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Meteorologist Greg Gust of the National Weather Service talks about flood forecast models during a public flood briefing at Fargo City Hall on Monday, March 25. David Samson / The Forum

Flood forecast: Red River not expected to start flowing free this week; mid-April crest still predicted

FARGO — The Red River, still ice-covered in stretches, likely won’t fully break open here this week as freezing temperatures continue to delay a spring thaw that has the potential to cause flooding, a National Weather Service meteorologist said.

Fargo could see warmer temperatures by midweek, from a Monday high of 35 to almost 50 degrees Wednesday, the weather service said. Lows may begin to rise above freezing, according to the forecast.

But the thermometer is set to fall back below 32 degrees by Friday, shutting down chances the Red River will open up, weather service meteorologist Greg Gust told local and state leaders who met Monday, March 25, at Fargo City Hall for a flood meeting.

“We’re slowly working that water in, slowly working things loose, but it is not yet pushing that,” he said.

Fargo and Cass County leaders hosted an array of local and state officials, including law enforcement and the North Dakota National Guard, in a roundtable-style meeting to discuss how each entity and department was preparing for a potential flood in the coming weeks. Both the county and city will start sandbagging operations this week in anticipation of flooding.

Tributaries are starting to melt and move into the Red, Gust said. At Wahpeton, N.D., water from other sources is moving into the main river, causing it to rise, he said.

But the Red needs 60 to 100 hours of above-freezing temperatures to fully break open. Projections peg the river reaching its crest in mid-April, and it almost certainly will surpass the major flood level of 30 feet, according to the weather service.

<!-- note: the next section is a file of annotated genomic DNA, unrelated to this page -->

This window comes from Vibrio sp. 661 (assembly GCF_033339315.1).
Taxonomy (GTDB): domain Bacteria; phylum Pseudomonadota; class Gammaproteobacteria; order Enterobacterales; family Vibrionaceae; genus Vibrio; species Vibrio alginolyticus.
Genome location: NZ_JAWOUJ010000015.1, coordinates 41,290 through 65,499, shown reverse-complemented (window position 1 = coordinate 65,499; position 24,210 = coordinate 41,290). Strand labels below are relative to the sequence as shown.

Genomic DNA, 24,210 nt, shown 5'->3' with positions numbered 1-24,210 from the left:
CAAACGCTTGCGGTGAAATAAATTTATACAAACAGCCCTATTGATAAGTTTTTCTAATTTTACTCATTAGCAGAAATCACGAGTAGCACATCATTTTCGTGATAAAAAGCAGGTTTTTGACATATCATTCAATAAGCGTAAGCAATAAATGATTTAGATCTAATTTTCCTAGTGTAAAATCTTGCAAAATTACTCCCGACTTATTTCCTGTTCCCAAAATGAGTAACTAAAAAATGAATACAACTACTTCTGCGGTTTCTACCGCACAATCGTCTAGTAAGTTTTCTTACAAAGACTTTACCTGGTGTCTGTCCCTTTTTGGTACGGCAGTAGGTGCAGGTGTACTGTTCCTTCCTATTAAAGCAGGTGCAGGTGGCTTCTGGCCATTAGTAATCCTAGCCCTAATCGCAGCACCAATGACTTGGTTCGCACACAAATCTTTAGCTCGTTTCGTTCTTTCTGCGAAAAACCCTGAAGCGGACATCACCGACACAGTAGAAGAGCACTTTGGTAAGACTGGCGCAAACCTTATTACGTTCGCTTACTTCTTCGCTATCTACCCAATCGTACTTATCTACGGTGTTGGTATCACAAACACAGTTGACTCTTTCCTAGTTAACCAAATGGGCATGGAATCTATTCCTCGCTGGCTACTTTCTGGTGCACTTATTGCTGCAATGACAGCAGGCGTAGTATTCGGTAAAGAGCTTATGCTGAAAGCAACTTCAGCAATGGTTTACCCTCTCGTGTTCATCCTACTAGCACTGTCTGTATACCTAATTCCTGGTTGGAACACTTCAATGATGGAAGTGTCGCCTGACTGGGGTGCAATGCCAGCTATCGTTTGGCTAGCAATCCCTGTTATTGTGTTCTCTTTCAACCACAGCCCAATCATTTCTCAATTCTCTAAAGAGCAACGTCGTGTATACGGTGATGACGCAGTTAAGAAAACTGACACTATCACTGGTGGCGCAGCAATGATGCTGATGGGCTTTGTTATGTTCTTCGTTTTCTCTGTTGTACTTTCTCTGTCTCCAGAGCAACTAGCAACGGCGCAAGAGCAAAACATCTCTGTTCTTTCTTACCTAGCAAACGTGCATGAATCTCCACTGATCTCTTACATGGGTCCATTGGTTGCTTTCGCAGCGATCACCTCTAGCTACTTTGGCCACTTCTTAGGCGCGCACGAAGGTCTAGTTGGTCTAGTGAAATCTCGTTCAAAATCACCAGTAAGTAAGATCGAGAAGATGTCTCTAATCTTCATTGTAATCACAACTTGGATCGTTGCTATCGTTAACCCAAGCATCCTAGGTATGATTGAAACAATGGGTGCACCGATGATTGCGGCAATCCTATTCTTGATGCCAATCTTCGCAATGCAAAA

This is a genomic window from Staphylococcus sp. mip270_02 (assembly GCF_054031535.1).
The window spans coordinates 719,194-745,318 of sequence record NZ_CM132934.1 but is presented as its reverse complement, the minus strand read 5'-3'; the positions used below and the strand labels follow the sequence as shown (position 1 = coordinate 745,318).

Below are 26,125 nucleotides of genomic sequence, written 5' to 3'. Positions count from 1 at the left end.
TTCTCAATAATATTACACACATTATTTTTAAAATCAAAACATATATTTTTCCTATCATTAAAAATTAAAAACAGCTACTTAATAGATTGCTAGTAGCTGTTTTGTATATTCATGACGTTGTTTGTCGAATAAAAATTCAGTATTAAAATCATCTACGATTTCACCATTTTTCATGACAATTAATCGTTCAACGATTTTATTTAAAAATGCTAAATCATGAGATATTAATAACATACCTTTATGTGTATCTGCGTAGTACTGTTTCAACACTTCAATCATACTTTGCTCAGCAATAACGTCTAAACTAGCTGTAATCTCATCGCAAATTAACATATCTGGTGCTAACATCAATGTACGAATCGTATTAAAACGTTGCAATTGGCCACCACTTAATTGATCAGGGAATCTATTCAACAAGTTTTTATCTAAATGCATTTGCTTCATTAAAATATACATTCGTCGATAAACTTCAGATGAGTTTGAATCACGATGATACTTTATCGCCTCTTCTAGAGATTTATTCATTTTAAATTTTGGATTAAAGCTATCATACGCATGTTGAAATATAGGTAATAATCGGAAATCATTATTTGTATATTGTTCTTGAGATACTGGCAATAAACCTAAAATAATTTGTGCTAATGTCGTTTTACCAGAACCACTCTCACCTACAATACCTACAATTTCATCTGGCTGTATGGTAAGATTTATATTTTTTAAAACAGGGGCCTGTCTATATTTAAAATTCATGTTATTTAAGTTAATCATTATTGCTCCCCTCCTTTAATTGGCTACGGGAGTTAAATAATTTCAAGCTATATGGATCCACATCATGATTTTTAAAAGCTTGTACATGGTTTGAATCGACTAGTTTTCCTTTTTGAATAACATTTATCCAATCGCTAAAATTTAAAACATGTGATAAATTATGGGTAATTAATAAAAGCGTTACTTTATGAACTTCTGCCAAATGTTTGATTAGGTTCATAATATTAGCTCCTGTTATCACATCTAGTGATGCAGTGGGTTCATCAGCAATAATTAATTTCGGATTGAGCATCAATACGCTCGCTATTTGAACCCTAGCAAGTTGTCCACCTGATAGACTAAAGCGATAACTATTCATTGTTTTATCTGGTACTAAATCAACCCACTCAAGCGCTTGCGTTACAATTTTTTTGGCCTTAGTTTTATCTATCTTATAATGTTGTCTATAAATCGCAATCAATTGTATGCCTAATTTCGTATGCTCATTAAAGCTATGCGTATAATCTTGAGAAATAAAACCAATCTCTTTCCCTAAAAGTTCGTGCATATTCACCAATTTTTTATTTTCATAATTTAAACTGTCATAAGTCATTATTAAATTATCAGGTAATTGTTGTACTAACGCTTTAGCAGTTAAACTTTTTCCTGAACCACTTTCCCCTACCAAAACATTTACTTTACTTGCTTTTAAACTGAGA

Fargo is preparing for the 10-percent likelihood the Red will hit 40.3 feet, just below the 2009 record crest of 40.8 feet, City Administrator Bruce Grubb said. There is a 5 percent chance the river could break the record.

“If the flood forecast drops, it’s far easier to ramp down than it is to try to ramp up when suddenly time is your enemy as well,” he said.

Fargo plans to start filling sandbags Tuesday, March 26, with the goal of producing a million bags. Cass County, which will face overland flooding from multiple tributaries and runoff, plans to fill 300,000 bags starting Wednesday.

Cass County officials wanted to make it clear there are two sandbagging operations — the city will fill bags at Sandbag Central, 2301 8th Ave. N. in Fargo, and the county will host its operations at its highway department, 1201 Main Ave. W. in West Fargo.

The city’s Sandbag Central will run 7 a.m. to 7 p.m. Monday through Friday, starting Tuesday and ending when it reaches its goal. Fargo leaders anticipate that will take 10 days.

Cass County will run its operations 9 a.m. to 8 p.m. Mondays through Fridays; 8 a.m. to 7 p.m. Saturdays; and noon to 7 p.m. Sundays.

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